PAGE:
To me this is a no-brainer. I don't want anything worse than the digestive issues I went through years ago before I found out that I was allergic to milk. And that was in addition to years of ear infections. Neither do I intend to go back to the bloating and gas I was trying to alleviate before the trip to Costa Rica put fruit and vegetables in the place of the baked goods that I previously snacked on. So we must ask ourselves: if you have persistent digestive distress, how far are you going to go before you find out where it is coming from?
I think I can safely say that no one wants Irritable Bowel Syndrome, Colitis or Crohn's Disease. But once you are sure that dairy or gluten, overexposure to sugar or a nut allergy is going to be part of your life, it only makes sense to change your diet. To this end, I am contributing a recipe that I have just revised in response to the immediate need to lower the gluten factor in what I eat. My go-to recipe for breakfast muffins has now been rewritten, and tested, with the goal of producing muffins that cannot be distinguished from those that contain conventional ingredients.
I have been baking with reduced sugar for years now, so that was not even a factor. Splenda Bake is one of my best friends, whether white or brown. I also use a small amount of powdered milk in these muffins, because there is no substitute for it, although powdered soy is an option that you could experiment with.
One essential substitute flour that saves a lot of GF recipes is oat flour, which tastes better than GF baking mixes and is very available. I get it at Sprouts in Tucson, but it is available in many other places, like Whole Foods and Safeway. Oat flour can be purchased in larger containers if you look for the Arrowhead Mills line of grains and flours.
PERFECT GLUTEN FREE OAT BRAN MUFFINS
1-1/2 cups warm water
1/2 cup oatmeal
1/2 cup oat bran
3/4 cup oat flour
1/2 cup GF baking mix such as Bob's Red Mill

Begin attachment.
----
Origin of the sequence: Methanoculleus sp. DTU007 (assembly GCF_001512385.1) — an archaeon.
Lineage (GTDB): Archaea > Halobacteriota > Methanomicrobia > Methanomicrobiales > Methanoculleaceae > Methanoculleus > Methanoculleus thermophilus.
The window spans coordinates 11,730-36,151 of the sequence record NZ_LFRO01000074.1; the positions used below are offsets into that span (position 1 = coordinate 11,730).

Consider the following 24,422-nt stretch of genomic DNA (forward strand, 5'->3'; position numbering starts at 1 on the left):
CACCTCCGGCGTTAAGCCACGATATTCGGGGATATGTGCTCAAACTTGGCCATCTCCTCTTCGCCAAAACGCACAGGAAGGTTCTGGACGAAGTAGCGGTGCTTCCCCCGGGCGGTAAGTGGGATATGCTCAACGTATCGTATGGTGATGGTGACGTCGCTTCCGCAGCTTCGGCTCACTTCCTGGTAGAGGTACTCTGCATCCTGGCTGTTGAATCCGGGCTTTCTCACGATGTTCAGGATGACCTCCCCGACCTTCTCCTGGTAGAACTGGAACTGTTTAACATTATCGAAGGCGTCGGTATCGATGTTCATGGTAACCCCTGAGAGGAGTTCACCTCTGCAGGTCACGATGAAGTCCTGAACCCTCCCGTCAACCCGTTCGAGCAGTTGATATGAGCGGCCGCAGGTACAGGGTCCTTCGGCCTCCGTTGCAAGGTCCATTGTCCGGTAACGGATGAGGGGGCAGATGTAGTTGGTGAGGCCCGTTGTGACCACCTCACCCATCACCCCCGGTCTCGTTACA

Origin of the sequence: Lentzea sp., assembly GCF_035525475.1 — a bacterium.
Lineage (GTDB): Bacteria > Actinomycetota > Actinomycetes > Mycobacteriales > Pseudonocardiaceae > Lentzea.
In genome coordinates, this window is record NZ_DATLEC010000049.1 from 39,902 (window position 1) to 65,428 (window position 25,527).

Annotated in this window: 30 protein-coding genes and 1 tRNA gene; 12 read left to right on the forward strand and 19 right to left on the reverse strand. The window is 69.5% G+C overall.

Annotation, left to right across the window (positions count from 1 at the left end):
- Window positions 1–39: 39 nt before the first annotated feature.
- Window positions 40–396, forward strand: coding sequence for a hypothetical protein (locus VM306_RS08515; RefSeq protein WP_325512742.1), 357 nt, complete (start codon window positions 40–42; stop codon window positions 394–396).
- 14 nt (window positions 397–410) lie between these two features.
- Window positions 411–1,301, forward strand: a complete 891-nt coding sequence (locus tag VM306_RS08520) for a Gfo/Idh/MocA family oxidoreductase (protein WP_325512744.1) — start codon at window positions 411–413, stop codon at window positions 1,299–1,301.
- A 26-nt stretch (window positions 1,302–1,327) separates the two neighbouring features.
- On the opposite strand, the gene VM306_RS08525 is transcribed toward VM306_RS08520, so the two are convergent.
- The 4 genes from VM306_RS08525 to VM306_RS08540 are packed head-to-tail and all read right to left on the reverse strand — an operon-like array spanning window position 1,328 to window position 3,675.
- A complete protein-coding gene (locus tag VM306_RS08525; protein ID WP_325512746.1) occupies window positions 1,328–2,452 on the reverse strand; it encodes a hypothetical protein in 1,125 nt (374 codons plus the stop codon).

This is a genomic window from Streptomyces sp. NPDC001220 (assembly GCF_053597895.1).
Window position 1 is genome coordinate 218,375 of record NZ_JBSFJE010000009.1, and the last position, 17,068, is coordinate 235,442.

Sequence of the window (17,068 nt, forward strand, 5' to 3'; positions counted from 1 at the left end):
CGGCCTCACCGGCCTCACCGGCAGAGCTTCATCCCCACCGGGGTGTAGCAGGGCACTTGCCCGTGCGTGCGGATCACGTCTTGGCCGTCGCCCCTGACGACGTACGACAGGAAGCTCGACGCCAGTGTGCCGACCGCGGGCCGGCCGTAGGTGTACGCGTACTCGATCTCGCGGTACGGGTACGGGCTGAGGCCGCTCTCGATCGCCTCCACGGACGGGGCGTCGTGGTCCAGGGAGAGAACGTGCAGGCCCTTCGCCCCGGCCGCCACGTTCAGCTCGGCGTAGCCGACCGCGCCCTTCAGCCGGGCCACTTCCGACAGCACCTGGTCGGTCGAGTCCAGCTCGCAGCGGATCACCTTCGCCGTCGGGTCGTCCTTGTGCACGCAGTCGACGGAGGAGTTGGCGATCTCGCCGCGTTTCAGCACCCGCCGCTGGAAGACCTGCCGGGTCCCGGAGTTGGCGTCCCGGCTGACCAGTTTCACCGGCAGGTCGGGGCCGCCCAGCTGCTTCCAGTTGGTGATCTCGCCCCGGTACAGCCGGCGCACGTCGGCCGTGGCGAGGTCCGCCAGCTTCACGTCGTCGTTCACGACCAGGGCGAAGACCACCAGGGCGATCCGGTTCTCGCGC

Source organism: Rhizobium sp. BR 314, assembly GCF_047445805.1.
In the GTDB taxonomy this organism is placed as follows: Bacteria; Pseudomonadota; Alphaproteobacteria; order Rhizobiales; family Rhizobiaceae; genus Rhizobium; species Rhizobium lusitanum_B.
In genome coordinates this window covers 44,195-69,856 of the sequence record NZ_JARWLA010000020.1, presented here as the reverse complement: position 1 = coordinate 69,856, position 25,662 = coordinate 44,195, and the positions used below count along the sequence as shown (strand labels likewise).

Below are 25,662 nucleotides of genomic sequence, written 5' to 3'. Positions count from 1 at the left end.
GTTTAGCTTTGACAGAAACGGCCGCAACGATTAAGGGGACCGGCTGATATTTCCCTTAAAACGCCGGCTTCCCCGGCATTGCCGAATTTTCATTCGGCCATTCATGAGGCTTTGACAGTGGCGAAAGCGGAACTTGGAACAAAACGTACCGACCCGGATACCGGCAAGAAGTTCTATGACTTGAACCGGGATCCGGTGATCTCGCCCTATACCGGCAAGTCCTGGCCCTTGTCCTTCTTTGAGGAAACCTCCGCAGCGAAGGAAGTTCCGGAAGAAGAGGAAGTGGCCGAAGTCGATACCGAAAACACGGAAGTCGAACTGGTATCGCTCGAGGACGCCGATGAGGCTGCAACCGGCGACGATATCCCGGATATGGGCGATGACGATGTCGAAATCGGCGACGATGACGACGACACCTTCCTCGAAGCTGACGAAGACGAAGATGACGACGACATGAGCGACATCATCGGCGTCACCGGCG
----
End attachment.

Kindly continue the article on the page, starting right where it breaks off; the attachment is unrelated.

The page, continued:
1/4 teaspoon salt
1/2 cup brown sugar, packed, or Splenda Brown
1/2 cup granulated sugar or Splenda Bake
2 teaspoons powdered milk
1 large egg at room temperature
1/3 cup walnut oil
1 teaspoon vanilla
1/2 cup ground walnuts
1 cup raisins
Combine the water, oatmeal and oat bran in a small mixing bowl and let them soak for 20 minutes.
Meanwhile, whisk together the oat flour, baking mix, salt, sugars and powdered milk. Set them aside.
At the end of the 20 minutes, preheat your oven to 350 degrees. Add the dry ingredients to the wet and stir in the egg, the oil, the walnuts and the raisins.
Transfer the batter to muffin tins and bake for 17 minutes before checking to see if the muffins are firm on top and slightly browned. A few more minutes might be necessary.
Remove the muffin tins from the oven and let the muffins cool in the tins until they are no longer dangerous. Serve them fresh and warm, or freeze in an airtight container until serving time.
I found that grinding up the walnuts (or pecans if you prefer) gives the muffins more flavor than just adding chopped nuts to them. If you want to add pecans, any cooking oil such as safflower can be used in the recipe.
I stress that even with the Splenda and the GF ingredients, these muffins are every bit as good as they ever were when I made them with sugar and wheat flour. I wouldn't have it any other way.